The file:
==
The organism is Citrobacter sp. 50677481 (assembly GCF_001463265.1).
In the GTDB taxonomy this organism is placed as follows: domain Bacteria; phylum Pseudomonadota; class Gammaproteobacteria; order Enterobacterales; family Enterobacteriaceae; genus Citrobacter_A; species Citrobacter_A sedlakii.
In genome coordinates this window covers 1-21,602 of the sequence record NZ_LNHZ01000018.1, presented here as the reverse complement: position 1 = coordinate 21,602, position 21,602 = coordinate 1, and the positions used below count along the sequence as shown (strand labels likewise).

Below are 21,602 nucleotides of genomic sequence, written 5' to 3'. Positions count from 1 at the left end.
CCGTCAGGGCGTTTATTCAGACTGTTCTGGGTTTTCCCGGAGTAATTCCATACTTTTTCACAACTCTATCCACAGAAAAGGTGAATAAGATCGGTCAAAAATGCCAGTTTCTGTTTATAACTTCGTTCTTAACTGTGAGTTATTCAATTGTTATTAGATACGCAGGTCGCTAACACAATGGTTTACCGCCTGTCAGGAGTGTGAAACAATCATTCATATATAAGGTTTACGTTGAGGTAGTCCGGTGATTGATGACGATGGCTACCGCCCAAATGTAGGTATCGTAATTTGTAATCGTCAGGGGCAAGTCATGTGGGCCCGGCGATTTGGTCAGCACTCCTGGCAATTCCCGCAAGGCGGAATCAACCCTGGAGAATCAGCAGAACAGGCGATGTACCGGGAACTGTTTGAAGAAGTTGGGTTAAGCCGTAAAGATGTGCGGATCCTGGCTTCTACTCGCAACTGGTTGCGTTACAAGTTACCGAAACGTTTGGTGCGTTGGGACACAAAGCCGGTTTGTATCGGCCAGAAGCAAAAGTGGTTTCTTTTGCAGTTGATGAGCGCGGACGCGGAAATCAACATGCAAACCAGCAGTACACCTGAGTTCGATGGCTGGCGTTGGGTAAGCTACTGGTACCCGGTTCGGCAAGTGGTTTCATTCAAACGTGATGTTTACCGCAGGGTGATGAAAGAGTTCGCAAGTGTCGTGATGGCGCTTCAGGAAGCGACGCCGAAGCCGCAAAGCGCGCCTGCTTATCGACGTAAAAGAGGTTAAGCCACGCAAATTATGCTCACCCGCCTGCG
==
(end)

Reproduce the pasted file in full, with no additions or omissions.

The organism is Citrobacter sp. 50677481 (assembly GCF_001463265.1).
In the GTDB taxonomy this organism is placed as follows: domain Bacteria; phylum Pseudomonadota; class Gammaproteobacteria; order Enterobacterales; family Enterobacteriaceae; genus Citrobacter_A; species Citrobacter_A sedlakii.
In genome coordinates this window covers 1-21,602 of the sequence record NZ_LNHZ01000018.1, presented here as the reverse complement: position 1 = coordinate 21,602, position 21,602 = coordinate 1, and the positions used below count along the sequence as shown (strand labels likewise).

Below are 21,602 nucleotides of genomic sequence, written 5' to 3'. Positions count from 1 at the left end.
CCGTCAGGGCGTTTATTCAGACTGTTCTGGGTTTTCCCGGAGTAATTCCATACTTTTTCACAACTCTATCCACAGAAAAGGTGAATAAGATCGGTCAAAAATGCCAGTTTCTGTTTATAACTTCGTTCTTAACTGTGAGTTATTCAATTGTTATTAGATACGCAGGTCGCTAACACAATGGTTTACCGCCTGTCAGGAGTGTGAAACAATCATTCATATATAAGGTTTACGTTGAGGTAGTCCGGTGATTGATGACGATGGCTACCGCCCAAATGTAGGTATCGTAATTTGTAATCGTCAGGGGCAAGTCATGTGGGCCCGGCGATTTGGTCAGCACTCCTGGCAATTCCCGCAAGGCGGAATCAACCCTGGAGAATCAGCAGAACAGGCGATGTACCGGGAACTGTTTGAAGAAGTTGGGTTAAGCCGTAAAGATGTGCGGATCCTGGCTTCTACTCGCAACTGGTTGCGTTACAAGTTACCGAAACGTTTGGTGCGTTGGGACACAAAGCCGGTTTGTATCGGCCAGAAGCAAAAGTGGTTTCTTTTGCAGTTGATGAGCGCGGACGCGGAAATCAACATGCAAACCAGCAGTACACCTGAGTTCGATGGCTGGCGTTGGGTAAGCTACTGGTACCCGGTTCGGCAAGTGGTTTCATTCAAACGTGATGTTTACCGCAGGGTGATGAAAGAGTTCGCAAGTGTCGTGATGGCGCTTCAGGAAGCGACGCCGAAGCCGCAAAGCGCGCCTGCTTATCGACGTAAAAGAGGTTAAGCCACGCAAATTATGCTCACCCGCCTGCG